NPR Story
12:05 pm
Fri August 23, 2013

A Telescope Fails, but the Hunt for Exoplanets Continues

Originally published on Fri August 23, 2013 4:26 pm

The ailing Kepler planet-hunting telescope cannot be fixed, the victim of failed reaction wheels required to aim the instrument. However, researchers still have reams of data to sift through. William Borucki of NASA and Joshua Winn of MIT discuss the search for distant planets.

NPR Story
12:05 pm
Fri August 23, 2013

Study Correlates Copper Intake and Alzheimer's in Mice

Originally published on Fri August 23, 2013 4:26 pm

Reporting in the Proceedings of the National Academy of Sciences, researchers write of a possible link between copper in drinking water and Alzheimer's disease in mice. Lead author Rashid Deane discusses the potential mechanism.

Song Travels
12:05 pm
Fri August 23, 2013

Rob Schwimmer On 'Song Travels'

Rob Schwimmer.
Courtesy of the artist

Composer and pianist Rob Schwimmer has worked with the likes of Simon & Garfunkel, Stevie Wonder and Bette Milder. He's also written scores for Oscar-winning short films and is a master of the theremin.

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The Two-Way
10:30 am
Fri August 23, 2013

Police Say One Arrest Made In Gang Rape Of Photojournalist In India

Police officers on Friday inspect the site where a woman in her early 20s was allegedly gang raped in Mumbai, India.
Rafiq Maqbool AP

Originally published on Fri August 23, 2013 12:17 pm

Authorities in India say they've arrested one man and identified four others in the alleged gang rape of a young photojournalist, apparently the latest victim in a series of recent sexual assaults that have shaken the country.

NPR's Julie McCarthy reports that the woman, in her early 20s, and a male colleague were doing a photo shoot of old buildings in south Mumbai when the incident took place early Thursday evening local time.

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Ask Me Another
9:54 am
Fri August 23, 2013

Monkee-ing Around

Host Ophira Eisenberg warms up the crowd with some of her comedy routine during a live taping of Ask Me Another at The Bell House in Brooklyn, NY.
Lam Thuy Vo NPR

If you believe in magic, then this week's show is for you. See how well you know your creatures of the supernatural variety, play a word game based on Missy Elliott song lyrics and hear what happens when trivia meets TED talks. This week's Very Important Puzzler is podcast- and pop culture-maven Julie Klausner, who dishes on Real Housewives and her abiding love for The Monkees.

TED Radio Hour
9:36 am
Fri August 23, 2013

Can We Gain Strength From Shame?

Brene Brown at TED2012.
James Duncan Davidson TED

Originally published on Mon December 16, 2013 3:07 pm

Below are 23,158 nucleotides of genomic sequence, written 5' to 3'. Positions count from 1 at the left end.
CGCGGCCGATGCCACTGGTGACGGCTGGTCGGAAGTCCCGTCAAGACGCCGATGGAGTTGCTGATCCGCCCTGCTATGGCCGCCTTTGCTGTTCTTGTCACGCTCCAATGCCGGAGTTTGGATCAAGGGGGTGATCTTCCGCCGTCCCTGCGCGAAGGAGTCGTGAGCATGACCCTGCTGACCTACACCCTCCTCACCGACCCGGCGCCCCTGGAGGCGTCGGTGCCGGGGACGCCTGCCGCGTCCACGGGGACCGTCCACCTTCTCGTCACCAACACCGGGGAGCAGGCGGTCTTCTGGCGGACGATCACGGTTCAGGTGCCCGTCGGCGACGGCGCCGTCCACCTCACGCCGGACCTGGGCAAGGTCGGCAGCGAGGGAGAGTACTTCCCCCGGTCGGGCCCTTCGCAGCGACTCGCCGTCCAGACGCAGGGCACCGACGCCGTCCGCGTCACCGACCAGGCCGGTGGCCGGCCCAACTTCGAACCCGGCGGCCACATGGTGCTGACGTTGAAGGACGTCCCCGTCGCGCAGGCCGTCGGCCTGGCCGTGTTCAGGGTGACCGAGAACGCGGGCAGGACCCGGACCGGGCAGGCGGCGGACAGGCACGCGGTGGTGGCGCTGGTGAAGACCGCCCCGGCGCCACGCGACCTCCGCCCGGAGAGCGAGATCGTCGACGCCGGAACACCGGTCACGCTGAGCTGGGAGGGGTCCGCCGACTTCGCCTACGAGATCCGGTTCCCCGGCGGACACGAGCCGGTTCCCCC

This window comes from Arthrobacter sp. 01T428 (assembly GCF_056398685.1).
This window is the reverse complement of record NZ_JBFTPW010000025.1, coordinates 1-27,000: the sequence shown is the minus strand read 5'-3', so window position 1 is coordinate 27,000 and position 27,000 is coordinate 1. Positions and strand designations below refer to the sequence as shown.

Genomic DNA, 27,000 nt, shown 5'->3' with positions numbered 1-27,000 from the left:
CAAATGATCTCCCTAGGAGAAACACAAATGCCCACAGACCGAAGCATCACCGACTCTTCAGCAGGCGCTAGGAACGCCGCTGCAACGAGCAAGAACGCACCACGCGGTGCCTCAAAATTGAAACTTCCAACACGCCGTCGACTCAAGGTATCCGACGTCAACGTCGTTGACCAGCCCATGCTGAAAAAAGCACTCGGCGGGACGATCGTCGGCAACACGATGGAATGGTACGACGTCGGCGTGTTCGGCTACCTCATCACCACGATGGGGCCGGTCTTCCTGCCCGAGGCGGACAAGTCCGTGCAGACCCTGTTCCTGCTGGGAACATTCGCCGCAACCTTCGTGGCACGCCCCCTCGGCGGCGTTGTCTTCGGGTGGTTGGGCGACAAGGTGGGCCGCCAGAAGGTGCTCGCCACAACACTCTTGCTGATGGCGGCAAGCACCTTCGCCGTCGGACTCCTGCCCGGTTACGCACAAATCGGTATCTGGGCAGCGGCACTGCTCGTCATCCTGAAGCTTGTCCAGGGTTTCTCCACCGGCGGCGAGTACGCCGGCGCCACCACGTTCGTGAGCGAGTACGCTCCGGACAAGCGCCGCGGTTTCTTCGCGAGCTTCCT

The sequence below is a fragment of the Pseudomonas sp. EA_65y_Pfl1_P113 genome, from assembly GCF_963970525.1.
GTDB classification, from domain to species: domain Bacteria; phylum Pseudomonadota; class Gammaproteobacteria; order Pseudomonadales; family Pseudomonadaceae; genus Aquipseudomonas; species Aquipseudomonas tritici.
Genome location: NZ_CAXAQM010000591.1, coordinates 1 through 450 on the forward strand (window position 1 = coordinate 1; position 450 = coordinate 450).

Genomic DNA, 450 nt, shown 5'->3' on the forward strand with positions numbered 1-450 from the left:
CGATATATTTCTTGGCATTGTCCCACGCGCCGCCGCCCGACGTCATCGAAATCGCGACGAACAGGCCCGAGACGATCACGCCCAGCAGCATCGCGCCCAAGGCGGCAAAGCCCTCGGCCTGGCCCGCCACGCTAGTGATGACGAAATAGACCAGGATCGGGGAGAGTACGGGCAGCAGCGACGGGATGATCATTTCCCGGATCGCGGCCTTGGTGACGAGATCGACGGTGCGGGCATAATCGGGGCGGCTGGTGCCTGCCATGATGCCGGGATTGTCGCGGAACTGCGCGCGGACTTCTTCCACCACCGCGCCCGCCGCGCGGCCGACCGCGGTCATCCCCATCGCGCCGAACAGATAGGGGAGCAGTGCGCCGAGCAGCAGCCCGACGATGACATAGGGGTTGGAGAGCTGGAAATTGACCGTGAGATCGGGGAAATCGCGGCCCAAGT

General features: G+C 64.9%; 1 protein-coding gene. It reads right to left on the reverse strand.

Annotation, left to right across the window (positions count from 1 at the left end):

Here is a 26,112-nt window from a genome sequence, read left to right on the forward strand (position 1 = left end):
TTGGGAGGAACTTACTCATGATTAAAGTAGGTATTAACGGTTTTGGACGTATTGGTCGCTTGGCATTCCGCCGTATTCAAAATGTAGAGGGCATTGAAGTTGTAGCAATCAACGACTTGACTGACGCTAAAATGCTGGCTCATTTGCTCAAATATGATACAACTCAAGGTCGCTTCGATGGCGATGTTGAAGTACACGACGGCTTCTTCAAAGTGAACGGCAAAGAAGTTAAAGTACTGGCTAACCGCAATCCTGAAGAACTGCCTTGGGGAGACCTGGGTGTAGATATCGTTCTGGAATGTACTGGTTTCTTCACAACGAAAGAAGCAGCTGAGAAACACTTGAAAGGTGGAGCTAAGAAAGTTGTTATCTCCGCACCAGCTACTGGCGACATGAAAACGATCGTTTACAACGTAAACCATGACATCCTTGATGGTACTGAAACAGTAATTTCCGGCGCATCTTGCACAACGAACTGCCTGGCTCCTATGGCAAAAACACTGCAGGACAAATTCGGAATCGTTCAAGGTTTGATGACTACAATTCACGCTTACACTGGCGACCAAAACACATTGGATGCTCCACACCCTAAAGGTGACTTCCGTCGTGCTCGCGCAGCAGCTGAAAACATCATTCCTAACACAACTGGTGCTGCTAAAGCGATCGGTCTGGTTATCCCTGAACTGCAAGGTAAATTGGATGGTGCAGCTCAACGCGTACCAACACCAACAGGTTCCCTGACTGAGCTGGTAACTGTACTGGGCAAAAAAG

Part 2 of the TED Radio Hour episode Making Mistakes.

About Brené Brown's TEDTalk

Shame is an unspoken epidemic, the secret behind many forms of broken behavior. Brené Brown studies vulnerability, courage, authenticity and shame. She discusses what can happen when people confront their shame head-on.

About Brené Brown

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The Salt
8:48 am
Fri August 23, 2013

Julia Child Was Wrong: Don't Wash Your Raw Chicken, Folks

The French Chef in which she teaches us how to roast a bird." href="/post/julia-child-was-wrong-dont-wash-your-raw-chicken-folks" class="noexit lightbox">
Julia Child poses with "the chicken sisters" before an episode of The French Chef in which she teaches us how to roast a bird.
Courtesy of Paul Child/PBS

Originally published on Wed August 28, 2013 9:52 am

It seems almost sacrilegious to question the wisdom of Julia Child.

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The Two-Way
8:16 am
Fri August 23, 2013

Top Stories: Talk Of Action Against Syria; Fort Hood Jury Meets

Originally published on Fri August 23, 2013 1:21 pm

Good morning.

Our early headlines:

-- Obama: Time Frame For Possible Action On Syria Has Shortened.

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The Two-Way
7:33 am
Fri August 23, 2013

After Wild Start, Silence From Bo Xilai Corruption Trial

Bo Xilai, in white shirt, on Thursday during his trial on corruption charges at the Jinan Intermediate People's Court in China's Shandong Province.
Kyodo/Landov

Originally published on Fri August 23, 2013 1:19 pm

  • From 'Morning Edition': Anthony Kuhn on the trial of Bo Xilai

Chinese authorities clamped down Friday on information coming out of the high-profile corruption trial of one-time rising political star Bo Xilai.

As NPR's Anthony Kuhn reported on Morning Edition, during Thursday's opening day in court Bo appeared to run circles around the judges and prosecutors. He denied any guilt, claimed a confession he gave had been coerced and called the testimony of his own wife "laughable."

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The Two-Way
7:16 am
Fri August 23, 2013

Book News: Guantanamo Reading Material Spurs More Controversy

The detention camp at the U.S. military base in Guantanamo Bay, Cuba.
Michelle Shephard AP

Originally published on Fri August 23, 2013 7:24 am

The daily lowdown on books, publishing, and the occasional author behaving badly.

N.B. — Book News is going on vacation next week. Your faithful correspondent will be in California sans laptop and praying that Jonathan Franzen doesn't choose that week to reignite any feuds with daytime talk show hosts. In the meantime, as always, leave your hot tips, scurrilous attacks and existential questions in the comments section or direct them to @annalisa_quinn on Twitter.